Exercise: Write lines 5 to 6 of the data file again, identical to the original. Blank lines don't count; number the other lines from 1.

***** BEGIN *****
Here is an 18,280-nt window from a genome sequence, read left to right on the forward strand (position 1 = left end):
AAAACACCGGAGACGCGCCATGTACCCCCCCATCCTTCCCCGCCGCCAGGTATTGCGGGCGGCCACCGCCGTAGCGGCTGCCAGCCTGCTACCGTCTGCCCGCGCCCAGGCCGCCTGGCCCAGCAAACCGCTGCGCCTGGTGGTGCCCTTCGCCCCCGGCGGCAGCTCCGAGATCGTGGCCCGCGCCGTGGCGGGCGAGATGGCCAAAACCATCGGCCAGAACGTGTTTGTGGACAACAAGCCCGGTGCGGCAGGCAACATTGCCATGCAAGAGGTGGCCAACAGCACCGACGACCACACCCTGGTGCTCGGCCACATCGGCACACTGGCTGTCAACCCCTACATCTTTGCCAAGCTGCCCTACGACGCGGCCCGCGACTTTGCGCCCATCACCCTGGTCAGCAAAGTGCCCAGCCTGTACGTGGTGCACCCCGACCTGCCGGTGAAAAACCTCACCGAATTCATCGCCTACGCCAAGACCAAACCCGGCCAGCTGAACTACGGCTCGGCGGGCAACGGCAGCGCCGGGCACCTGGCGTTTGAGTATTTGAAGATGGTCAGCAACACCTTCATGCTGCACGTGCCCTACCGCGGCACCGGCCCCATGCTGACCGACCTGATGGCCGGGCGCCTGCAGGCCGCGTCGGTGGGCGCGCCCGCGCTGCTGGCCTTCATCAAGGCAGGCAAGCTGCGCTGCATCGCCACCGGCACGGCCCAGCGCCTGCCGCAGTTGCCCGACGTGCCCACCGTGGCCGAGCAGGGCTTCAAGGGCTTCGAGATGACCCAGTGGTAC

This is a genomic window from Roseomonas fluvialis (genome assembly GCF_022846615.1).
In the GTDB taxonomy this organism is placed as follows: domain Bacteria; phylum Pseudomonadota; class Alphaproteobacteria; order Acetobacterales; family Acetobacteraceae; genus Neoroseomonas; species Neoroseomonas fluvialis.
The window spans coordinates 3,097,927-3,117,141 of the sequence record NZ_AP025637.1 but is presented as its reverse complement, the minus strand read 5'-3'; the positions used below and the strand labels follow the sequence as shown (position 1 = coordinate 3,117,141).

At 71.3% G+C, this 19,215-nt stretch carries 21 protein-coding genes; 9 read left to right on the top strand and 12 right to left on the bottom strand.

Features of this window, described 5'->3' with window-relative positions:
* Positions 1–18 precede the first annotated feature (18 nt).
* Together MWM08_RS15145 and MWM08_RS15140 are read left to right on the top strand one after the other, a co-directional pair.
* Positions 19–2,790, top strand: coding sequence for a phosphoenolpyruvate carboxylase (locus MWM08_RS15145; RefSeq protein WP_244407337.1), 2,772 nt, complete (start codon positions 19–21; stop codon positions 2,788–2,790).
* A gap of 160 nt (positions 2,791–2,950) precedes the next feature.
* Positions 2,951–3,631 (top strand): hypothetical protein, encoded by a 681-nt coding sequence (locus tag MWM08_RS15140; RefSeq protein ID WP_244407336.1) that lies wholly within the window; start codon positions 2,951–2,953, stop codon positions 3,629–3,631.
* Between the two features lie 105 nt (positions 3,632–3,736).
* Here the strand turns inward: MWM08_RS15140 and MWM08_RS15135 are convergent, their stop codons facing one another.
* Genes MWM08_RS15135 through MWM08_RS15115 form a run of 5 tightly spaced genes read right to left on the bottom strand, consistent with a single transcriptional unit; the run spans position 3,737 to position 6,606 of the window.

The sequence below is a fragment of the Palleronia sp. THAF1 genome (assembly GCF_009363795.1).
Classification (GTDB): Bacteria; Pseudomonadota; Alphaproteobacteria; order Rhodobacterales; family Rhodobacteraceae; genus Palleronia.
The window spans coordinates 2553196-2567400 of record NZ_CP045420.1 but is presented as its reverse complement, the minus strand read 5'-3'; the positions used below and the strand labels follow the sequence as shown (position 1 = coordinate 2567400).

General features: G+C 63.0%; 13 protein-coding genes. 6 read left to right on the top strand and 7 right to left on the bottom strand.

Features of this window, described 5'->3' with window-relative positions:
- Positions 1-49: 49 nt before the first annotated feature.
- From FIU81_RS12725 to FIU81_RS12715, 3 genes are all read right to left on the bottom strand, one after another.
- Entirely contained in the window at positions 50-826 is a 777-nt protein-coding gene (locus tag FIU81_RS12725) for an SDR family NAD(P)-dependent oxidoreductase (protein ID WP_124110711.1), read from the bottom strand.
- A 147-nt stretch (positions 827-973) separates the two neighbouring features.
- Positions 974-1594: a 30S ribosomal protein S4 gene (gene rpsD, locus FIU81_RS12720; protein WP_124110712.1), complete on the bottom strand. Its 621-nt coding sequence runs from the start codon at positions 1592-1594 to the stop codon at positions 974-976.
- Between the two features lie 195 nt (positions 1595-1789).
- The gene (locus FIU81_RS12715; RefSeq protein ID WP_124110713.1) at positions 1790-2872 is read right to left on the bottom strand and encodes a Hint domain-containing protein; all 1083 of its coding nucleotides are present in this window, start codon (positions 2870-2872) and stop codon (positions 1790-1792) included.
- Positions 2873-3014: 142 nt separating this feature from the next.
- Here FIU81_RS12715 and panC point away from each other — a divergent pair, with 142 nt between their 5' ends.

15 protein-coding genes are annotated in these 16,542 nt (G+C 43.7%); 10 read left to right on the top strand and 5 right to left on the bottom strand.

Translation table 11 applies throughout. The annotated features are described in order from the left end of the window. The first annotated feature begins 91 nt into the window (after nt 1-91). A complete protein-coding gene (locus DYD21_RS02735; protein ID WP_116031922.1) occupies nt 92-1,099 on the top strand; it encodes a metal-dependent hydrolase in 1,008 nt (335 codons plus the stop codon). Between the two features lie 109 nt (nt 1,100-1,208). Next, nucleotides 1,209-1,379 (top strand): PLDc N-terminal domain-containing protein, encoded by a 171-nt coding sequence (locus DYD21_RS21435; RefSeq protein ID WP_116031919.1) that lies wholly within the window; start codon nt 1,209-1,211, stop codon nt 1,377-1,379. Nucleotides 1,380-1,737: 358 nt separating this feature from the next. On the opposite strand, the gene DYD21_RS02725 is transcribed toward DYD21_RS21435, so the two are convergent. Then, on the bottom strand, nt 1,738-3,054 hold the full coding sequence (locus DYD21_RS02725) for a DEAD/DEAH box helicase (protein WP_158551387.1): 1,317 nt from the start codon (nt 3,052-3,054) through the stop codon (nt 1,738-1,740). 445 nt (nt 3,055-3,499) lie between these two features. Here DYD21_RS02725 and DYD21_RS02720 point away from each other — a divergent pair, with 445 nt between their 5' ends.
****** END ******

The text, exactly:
The window spans coordinates 3,097,927-3,117,141 of the sequence record NZ_AP025637.1 but is presented as its reverse complement, the minus strand read 5'-3'; the positions used below and the strand labels follow the sequence as shown (position 1 = coordinate 3,117,141).

At 71.3% G+C, this 19,215-nt stretch carries 21 protein-coding genes; 9 read left to right on the top strand and 12 right to left on the bottom strand.